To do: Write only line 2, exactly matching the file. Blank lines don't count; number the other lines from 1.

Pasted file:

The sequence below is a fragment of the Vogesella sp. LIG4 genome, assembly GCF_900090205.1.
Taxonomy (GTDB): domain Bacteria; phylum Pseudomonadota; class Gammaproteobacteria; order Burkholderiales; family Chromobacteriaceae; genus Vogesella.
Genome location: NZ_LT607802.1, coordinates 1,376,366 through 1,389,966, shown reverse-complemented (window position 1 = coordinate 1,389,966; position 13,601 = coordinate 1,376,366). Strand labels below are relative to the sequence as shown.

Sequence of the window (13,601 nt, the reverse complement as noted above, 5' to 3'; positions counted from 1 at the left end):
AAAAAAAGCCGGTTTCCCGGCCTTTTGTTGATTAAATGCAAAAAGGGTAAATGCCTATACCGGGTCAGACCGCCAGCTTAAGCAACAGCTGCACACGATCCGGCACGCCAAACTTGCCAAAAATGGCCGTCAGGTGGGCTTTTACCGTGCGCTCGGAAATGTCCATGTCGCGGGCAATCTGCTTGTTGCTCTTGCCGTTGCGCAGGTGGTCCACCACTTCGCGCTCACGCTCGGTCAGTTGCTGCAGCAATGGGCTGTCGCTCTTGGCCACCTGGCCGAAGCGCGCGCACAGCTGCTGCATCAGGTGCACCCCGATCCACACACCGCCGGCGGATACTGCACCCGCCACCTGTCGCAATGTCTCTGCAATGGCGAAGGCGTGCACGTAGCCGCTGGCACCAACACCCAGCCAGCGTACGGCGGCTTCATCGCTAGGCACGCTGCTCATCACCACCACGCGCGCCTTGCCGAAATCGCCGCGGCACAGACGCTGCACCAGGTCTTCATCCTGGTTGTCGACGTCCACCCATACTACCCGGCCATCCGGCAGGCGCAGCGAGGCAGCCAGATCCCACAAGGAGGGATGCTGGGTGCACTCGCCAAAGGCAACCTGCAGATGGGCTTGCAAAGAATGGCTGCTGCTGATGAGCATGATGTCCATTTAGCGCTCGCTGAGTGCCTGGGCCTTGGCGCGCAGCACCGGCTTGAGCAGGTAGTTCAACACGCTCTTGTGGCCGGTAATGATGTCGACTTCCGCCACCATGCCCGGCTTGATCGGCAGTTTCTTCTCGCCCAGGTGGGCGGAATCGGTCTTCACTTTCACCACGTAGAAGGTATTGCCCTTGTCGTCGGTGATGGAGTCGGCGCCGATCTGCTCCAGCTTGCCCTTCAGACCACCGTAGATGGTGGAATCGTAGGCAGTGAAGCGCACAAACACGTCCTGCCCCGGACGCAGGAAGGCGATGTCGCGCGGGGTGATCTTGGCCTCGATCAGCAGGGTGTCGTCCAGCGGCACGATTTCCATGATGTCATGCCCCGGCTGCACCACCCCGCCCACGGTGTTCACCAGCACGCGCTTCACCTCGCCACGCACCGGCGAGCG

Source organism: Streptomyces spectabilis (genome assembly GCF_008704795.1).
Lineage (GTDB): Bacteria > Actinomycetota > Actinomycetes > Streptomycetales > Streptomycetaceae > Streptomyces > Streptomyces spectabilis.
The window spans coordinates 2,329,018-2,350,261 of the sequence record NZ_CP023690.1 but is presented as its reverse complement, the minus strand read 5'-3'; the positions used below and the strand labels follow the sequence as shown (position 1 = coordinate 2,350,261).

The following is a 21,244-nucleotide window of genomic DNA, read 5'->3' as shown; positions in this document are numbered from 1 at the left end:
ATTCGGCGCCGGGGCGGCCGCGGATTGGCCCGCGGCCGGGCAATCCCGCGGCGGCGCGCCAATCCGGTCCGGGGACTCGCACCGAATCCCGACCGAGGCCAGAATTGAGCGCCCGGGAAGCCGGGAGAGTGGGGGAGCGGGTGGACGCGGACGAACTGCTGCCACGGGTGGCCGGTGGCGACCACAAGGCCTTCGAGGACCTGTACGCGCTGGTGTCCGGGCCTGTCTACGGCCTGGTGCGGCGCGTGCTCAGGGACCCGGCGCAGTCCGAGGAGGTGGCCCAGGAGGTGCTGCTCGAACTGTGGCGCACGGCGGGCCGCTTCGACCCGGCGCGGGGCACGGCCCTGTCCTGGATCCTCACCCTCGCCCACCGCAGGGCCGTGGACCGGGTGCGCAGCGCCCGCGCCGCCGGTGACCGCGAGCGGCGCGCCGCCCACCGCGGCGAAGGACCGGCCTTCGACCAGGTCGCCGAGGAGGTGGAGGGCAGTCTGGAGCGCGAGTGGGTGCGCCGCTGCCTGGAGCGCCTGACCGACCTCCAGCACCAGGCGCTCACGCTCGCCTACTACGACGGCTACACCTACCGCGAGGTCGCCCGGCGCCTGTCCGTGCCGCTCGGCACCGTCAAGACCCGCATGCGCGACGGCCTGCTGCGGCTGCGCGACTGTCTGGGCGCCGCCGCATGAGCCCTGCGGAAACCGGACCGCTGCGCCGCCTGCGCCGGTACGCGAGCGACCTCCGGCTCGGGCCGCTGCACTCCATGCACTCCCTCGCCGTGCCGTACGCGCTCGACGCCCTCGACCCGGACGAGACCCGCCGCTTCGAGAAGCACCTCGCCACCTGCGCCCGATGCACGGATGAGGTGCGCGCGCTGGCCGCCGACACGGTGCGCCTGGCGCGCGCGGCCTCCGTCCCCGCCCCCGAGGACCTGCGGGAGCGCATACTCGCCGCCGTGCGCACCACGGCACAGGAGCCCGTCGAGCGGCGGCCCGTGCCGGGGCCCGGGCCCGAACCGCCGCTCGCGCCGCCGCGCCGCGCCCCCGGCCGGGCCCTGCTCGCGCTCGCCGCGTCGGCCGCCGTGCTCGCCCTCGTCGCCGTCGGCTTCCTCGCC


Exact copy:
Taxonomy (GTDB): domain Bacteria; phylum Pseudomonadota; class Gammaproteobacteria; order Burkholderiales; family Chromobacteriaceae; genus Vogesella.